Besides dark jokes, Syrians relish dark stories. When I first went to Syria, the Princess of Wales had just been killed in the automobile accident in Paris. On the first day of class, my students at Tishreen University buzzed with this news. I looked over the lecture hall; students were crammed together at long, wooden slabs for desks. The lecture hall was depressing and had an unfinished look: tangled wires hung from the ceiling; a rickety podium teetered on a platform in front of the chalkboard; a tattered eraser and a few nubs of chalk had been left at the board; and the spare walls were covered with replicas of the same Hafez al-Assad photograph. Still, the students were excited. Since I had an outdated Composition text and no real plan for the lesson, I asked, “What do you think about Lady Diana’s accident?” The class roared. Hands waved in the air.

A young woman from the crowd spoke clearly, “She was murdered, Doctoor.”

“Murdered?” I repeated.

“Murdered,” they said.

The room was remarkably silent for an Arab crowd. I felt like a celebrity myself. I smiled, and they smiled back. “But why?”

The same young woman said, “The Queen killed her.”

I smiled. “But I think it was a drunk-driving accident.”

The class roared. “No,” they said, shaking their heads.

Someone shouted, “It was a conspiracy.”

Was I the innocent abroad?

“I think this might be a good chance for you to write a paragraph. So I can see what your writing is like.”

A young man raised his hand. “But Doctoor, we don’t write in the lectures.”

“But I’m asking you to,” I said.

After I had collected all two hundred or so paragraphs (I wondered how long it would take me to read them), a student stayed behind. She said, “We never had a Composition Professor like you before. We usually take the notes about the Comparison/Contrast, the Argumentative…”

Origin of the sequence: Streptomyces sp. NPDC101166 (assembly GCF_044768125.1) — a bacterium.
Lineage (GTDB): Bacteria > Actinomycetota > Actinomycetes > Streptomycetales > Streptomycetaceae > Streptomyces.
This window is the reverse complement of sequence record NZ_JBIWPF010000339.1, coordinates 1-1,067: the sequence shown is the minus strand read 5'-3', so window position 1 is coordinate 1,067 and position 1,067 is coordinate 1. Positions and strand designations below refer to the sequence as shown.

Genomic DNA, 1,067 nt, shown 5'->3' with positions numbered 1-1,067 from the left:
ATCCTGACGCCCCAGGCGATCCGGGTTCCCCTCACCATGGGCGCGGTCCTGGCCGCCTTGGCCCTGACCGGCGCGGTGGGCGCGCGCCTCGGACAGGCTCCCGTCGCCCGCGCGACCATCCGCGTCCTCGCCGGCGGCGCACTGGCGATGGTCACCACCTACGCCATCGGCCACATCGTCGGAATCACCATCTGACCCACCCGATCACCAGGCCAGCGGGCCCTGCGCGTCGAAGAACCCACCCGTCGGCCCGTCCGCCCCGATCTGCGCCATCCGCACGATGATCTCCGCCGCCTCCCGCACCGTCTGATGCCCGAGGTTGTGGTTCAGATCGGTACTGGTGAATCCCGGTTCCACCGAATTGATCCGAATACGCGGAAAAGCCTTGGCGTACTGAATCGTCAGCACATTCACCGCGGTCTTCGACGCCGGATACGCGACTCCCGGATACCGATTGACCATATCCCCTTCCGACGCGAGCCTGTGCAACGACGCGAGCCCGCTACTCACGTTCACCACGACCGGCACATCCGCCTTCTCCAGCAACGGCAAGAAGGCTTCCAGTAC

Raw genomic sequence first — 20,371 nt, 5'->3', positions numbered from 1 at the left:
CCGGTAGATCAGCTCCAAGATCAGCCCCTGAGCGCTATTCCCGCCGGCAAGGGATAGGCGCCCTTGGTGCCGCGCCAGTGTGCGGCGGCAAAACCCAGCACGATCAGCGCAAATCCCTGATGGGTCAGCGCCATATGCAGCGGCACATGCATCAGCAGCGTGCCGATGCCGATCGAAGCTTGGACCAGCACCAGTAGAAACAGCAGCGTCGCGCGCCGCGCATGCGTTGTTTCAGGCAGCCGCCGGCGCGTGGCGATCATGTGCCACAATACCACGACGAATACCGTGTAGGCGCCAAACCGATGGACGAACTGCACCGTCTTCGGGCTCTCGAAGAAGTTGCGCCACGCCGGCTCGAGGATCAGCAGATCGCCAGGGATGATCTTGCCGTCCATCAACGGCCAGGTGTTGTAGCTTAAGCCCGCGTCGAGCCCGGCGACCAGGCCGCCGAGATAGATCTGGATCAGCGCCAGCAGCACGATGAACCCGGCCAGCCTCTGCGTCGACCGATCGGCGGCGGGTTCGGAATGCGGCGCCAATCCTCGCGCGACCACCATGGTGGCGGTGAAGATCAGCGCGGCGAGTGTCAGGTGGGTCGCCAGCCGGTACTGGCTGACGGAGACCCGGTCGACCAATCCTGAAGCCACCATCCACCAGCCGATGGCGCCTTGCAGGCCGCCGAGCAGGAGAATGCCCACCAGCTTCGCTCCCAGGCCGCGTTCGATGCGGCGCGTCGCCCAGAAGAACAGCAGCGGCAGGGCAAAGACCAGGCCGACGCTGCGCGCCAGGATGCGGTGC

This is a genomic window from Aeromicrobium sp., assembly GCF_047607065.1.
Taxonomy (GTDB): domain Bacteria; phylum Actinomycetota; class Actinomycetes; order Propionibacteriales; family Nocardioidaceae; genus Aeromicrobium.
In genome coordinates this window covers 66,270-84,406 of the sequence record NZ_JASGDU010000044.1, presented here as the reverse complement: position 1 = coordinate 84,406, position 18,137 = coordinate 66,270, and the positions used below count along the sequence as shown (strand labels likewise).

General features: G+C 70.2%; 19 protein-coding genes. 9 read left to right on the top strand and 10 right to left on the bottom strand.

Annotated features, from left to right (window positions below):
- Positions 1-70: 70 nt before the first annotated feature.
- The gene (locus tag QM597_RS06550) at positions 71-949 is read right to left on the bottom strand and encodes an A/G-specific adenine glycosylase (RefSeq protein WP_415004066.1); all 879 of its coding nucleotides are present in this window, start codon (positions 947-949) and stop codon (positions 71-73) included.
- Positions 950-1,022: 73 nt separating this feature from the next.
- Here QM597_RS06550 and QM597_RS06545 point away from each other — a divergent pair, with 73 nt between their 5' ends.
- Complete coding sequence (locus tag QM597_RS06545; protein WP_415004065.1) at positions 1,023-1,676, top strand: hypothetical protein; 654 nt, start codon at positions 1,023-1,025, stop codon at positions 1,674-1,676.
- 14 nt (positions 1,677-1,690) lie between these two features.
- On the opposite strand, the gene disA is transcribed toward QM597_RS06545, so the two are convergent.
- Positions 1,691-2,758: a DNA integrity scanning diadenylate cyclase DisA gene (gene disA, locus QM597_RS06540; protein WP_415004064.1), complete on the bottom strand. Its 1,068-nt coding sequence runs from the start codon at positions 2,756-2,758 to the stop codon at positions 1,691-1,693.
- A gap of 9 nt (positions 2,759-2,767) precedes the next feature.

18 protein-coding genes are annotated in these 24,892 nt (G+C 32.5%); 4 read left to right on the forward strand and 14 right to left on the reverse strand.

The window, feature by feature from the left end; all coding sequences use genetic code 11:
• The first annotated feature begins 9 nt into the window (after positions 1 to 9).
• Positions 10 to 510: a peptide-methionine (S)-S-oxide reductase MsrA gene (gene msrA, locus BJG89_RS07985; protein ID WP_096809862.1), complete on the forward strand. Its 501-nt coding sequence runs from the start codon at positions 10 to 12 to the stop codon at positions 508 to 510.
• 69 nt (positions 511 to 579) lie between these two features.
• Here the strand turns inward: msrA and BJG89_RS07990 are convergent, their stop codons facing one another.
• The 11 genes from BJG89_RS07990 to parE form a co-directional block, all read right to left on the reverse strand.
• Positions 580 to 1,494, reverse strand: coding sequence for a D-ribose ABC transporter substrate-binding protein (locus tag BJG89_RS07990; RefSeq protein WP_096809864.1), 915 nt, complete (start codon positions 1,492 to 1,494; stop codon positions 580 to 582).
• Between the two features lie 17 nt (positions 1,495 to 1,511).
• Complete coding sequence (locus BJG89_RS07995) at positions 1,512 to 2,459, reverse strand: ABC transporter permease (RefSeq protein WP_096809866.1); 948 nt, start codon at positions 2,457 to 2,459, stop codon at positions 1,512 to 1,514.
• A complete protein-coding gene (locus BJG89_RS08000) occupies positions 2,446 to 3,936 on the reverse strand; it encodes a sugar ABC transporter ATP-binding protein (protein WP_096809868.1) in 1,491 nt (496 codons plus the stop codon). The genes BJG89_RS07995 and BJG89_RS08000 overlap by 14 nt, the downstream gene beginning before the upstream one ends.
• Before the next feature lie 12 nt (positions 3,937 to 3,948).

I was feeling better already.

Most of the paragraphs repeated the same story, which had been written up in the Arabic newspapers: Lady Diana had been murdered because she was carrying Dodi’s child. The Queen of England could not bear a Muslim becoming heir to the throne. On the night she was killed, Dodi had given her an enormous ring and proposed marriage. Except for the day of her marriage to Prince Charles, it had been the happiest moment of her life.

Maybe the class was really Creative Writing, not Composition. Such a tale reflected the storytelling tradition of The Arabian Nights. It was as if, like Dinarzad, I had said to my class, “Sister, if you are not sleepy, tell us one of your lovely little tales to while away the night.” And my class, like Shaharazad, had said, “With pleasure, Doctoor.” Maybe the Arab storytelling tradition, coupled with the bleakness of Syria, made stories even wilder, and more marvelous.